I was nervous. I didn't know what she would do, and I realized I had become afraid of her gnarly reactions, so I had been doing whatever I could to avoid provoking them. I felt myself starting to go into the fetal position a couple of times...cringing and letting my heels come up. No, that's not a good idea, I told myself, and nipped it in the bud. She wasn't doing all that much...balking a bit, twisting her head around and making nasty faces, a little tail swish here and there. Hardly a life threatening situation. But I was still afraid, maybe because of the "What if this behavior escalates, rather than extinguishing?" factor, or maybe just because I'm easily intimidated. It just doesn't feel good to ride a horse that's resisting and unhappy. I've always been concerned about hurting the horses I ride, and I would rather avoid confrontations with a horse. Sofie would rather be eating, and she has a lot of negative associations with being ridden. We both needed to work through our issues.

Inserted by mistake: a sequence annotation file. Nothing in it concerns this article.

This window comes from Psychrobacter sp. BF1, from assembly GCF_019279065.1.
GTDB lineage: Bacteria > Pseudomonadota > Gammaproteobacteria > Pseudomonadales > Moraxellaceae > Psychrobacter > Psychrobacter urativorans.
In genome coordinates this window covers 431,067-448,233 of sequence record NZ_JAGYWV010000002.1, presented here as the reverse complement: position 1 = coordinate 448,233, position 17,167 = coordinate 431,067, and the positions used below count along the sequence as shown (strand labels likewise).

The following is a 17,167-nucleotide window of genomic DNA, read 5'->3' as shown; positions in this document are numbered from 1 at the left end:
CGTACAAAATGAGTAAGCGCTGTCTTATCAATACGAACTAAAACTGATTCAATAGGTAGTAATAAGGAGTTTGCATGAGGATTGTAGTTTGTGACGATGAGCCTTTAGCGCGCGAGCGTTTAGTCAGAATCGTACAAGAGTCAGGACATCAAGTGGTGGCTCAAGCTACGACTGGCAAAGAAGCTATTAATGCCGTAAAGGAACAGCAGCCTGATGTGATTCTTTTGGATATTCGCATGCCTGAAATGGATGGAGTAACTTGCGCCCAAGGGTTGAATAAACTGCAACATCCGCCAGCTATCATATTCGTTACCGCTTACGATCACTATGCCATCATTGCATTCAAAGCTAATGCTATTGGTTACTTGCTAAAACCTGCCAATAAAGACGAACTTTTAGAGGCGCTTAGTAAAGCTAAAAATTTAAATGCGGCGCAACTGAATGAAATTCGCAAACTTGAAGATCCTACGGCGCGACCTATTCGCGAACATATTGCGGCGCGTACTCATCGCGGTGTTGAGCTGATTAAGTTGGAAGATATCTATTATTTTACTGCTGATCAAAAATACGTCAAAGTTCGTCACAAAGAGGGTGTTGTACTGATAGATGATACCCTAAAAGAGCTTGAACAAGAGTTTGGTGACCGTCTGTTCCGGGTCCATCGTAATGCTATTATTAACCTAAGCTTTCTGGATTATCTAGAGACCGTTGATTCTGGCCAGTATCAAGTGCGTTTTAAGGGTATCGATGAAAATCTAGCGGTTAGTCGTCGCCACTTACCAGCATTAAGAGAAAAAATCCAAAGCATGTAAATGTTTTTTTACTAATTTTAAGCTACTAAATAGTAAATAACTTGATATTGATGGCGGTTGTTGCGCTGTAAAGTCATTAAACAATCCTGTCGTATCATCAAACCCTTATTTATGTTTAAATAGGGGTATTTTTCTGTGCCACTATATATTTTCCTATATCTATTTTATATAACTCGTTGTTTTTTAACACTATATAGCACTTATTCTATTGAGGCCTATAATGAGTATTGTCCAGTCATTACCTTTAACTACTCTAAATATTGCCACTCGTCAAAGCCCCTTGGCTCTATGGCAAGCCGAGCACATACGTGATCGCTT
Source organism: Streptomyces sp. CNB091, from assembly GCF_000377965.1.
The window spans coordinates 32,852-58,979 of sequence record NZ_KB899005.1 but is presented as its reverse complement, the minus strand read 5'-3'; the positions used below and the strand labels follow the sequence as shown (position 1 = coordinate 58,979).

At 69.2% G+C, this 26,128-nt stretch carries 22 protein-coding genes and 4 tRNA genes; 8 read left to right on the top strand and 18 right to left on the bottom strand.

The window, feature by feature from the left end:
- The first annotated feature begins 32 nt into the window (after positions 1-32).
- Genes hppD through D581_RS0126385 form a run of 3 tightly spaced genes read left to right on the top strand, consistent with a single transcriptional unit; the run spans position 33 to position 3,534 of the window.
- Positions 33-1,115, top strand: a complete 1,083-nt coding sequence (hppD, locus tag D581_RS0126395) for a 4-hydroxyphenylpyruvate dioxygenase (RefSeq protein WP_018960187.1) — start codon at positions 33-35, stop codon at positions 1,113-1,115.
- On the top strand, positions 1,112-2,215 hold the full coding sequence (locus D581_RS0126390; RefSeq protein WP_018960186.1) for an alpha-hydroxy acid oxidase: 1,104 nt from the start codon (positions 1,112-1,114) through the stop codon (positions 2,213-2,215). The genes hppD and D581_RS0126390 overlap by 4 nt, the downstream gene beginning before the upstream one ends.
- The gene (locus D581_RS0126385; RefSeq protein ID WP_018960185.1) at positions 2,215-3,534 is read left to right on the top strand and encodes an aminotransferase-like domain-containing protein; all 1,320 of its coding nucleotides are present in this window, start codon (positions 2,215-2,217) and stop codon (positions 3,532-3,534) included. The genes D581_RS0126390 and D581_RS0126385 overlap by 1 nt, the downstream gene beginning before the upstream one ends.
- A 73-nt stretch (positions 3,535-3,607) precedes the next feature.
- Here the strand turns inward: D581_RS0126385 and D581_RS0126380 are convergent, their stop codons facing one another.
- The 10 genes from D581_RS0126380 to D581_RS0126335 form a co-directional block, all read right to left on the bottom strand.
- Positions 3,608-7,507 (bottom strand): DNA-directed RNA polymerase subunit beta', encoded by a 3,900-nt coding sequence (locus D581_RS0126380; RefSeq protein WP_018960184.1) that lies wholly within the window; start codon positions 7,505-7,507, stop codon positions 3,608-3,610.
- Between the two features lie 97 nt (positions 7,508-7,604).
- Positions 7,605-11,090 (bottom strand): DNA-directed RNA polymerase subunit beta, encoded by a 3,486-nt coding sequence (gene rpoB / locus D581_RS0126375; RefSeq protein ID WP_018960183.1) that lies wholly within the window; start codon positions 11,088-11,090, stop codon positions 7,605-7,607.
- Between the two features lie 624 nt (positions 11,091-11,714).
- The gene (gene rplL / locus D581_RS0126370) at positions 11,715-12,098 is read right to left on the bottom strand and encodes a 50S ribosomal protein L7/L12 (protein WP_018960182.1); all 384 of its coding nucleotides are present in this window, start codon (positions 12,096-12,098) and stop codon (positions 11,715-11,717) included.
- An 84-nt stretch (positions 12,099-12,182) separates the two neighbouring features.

Sofie began to resist less and go forward more, but I had a flashback to her out-of-control rushing days, and tensed up. Why is she rushing? Is she really hurting now? "She's rushing," I told my mom.
"No, she's moving out," my mom corrected me.
"Really?" I asked, ever the skeptic. I have a bad habit of not believing my groundperson. In the past, I was even worse. I considered myself a horrible rider, but I always trusted my own (flawed) feel, not my groundperson.

At the end of the ride, I had gotten some nice transitions, and Miss Sofie had warmed to the idea of "forward", so much so that it took one whole circuit of the arena in sitting trot for her to finally listen and walk. Or maybe because she let me tell her to go forward, it was too much to ask for her to also listen to my "slow down" aids. I sat well, though, so yay for me.